Tell me about your writing process—any tricks / nuances to keep you on track, inspirations material or abstract, where you write (Topsail!) and when.

I usually write either in my Raleigh area sunroom or at my condo on Topsail Island. I generally have a year to write a book. The first few months, I think about my idea and start doing research, often visiting the area where the story takes place. I begin picturing scenes and putting them on post it notes that I move around on a big presentation board until I like the arc of the story, thus creating an outline. At the same time, I think about my characters, specifically what type of person will have the hardest time dealing with whatever dilemma I’ve come up with for the story. If there is no personal struggle, there is no story. I think about which characters will have a point of view in the story and will they have a first person or third person point of view and will I write the story in present or past tense. I sometimes look on the internet for pictures of people who make me think of my characters. I find this a huge help in creating characters who feel very real to me and hopefully to my readers. These are all decisions I make before I start writing.

Finally, I start writing about 6 months before my deadline. I usually listen to movie soundtracks as I write because I like the emotional ups and downs of the music. I’m always doing research as I write. Also, I listen to my characters because they frequently go astray from my outline and I’ve learned to pay attention to them. I write three to five drafts. Finally, often a bit late, I turn in the book. That’s where my dynamite editor comes in. She reads the book, looking at the big picture. What works and what doesn’t? She makes many suggestions, sometimes requiring a big change in the book. I’ve learned to listen to her, and I rewrite. And perhaps rewrite yet again.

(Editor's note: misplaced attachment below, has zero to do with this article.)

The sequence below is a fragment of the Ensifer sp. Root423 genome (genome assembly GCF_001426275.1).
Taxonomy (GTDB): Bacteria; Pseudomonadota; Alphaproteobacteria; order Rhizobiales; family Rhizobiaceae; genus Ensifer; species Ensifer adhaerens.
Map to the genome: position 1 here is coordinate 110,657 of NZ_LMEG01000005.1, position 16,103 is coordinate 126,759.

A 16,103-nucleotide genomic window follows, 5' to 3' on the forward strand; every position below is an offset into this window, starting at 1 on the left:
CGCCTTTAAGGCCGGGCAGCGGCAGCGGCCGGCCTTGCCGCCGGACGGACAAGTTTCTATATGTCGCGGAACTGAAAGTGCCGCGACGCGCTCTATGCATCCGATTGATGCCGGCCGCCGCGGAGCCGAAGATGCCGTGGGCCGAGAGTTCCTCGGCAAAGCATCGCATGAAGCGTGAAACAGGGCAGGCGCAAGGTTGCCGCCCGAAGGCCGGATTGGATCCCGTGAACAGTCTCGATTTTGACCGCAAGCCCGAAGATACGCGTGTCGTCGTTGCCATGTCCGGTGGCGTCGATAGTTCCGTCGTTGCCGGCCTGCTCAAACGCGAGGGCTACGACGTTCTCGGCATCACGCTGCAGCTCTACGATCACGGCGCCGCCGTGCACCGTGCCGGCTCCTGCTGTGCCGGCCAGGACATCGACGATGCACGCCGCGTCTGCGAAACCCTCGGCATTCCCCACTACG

Lead me through your publishing process, as in who does what when, and your marketing responsibilities (book tours! What else?).

Here’s how it works. First I write a book. Then I have an agent who is responsible for finding the publisher she thinks will do the best job with that book. She is also responsible for negotiating the contract with that publisher. You can see in my answer above some of the work the editor does with regard to my book. The publisher then, of course, publishes the book. If the publisher feels strongly that they can make the book a bestseller, they will give it a lot of advertising and other support before and during publication. My publisher for the last six books, St. Martins Press, does a great deal of promotion for me. I try to hold up my end by keeping up with social media (which I enjoy), giving interviews, touring to speak to groups and do book signings, where I get to meet my readers, the best part of the process!